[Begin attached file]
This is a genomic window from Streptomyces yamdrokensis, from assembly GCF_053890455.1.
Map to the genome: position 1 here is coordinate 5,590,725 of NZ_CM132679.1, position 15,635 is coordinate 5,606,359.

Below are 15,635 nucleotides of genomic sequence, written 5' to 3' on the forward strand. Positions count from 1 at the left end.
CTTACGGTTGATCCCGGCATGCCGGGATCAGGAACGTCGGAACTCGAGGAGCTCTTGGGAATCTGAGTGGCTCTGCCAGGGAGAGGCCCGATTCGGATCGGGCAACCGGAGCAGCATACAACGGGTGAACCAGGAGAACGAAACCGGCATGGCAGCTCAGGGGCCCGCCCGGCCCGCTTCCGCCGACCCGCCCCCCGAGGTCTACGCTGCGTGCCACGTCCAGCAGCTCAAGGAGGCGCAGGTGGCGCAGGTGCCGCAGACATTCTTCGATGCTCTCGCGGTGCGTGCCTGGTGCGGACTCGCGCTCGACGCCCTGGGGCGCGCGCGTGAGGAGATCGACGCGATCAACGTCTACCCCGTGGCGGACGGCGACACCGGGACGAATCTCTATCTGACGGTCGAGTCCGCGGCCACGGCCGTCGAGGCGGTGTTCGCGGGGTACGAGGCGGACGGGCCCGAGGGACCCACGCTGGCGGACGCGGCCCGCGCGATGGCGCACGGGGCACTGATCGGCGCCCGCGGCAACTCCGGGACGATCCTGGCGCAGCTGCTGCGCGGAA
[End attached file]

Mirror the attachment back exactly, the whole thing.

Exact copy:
This is a genomic window from Streptomyces yamdrokensis, from assembly GCF_053890455.1.
Map to the genome: position 1 here is coordinate 5,590,725 of NZ_CM132679.1, position 15,635 is coordinate 5,606,359.

Below are 15,635 nucleotides of genomic sequence, written 5' to 3' on the forward strand. Positions count from 1 at the left end.
CTTACGGTTGATCCCGGCATGCCGGGATCAGGAACGTCGGAACTCGAGGAGCTCTTGGGAATCTGAGTGGCTCTGCCAGGGAGAGGCCCGATTCGGATCGGGCAACCGGAGCAGCATACAACGGGTGAACCAGGAGAACGAAACCGGCATGGCAGCTCAGGGGCCCGCCCGGCCCGCTTCCGCCGACCCGCCCCCCGAGGTCTACGCTGCGTGCCACGTCCAGCAGCTCAAGGAGGCGCAGGTGGCGCAGGTGCCGCAGACATTCTTCGATGCTCTCGCGGTGCGTGCCTGGTGCGGACTCGCGCTCGACGCCCTGGGGCGCGCGCGTGAGGAGATCGACGCGATCAACGTCTACCCCGTGGCGGACGGCGACACCGGGACGAATCTCTATCTGACGGTCGAGTCCGCGGCCACGGCCGTCGAGGCGGTGTTCGCGGGGTACGAGGCGGACGGGCCCGAGGGACCCACGCTGGCGGACGCGGCCCGCGCGATGGCGCACGGGGCACTGATCGGCGCCCGCGGCAACTCCGGGACGATCCTGGCGCAGCTGCTGCGCGGAA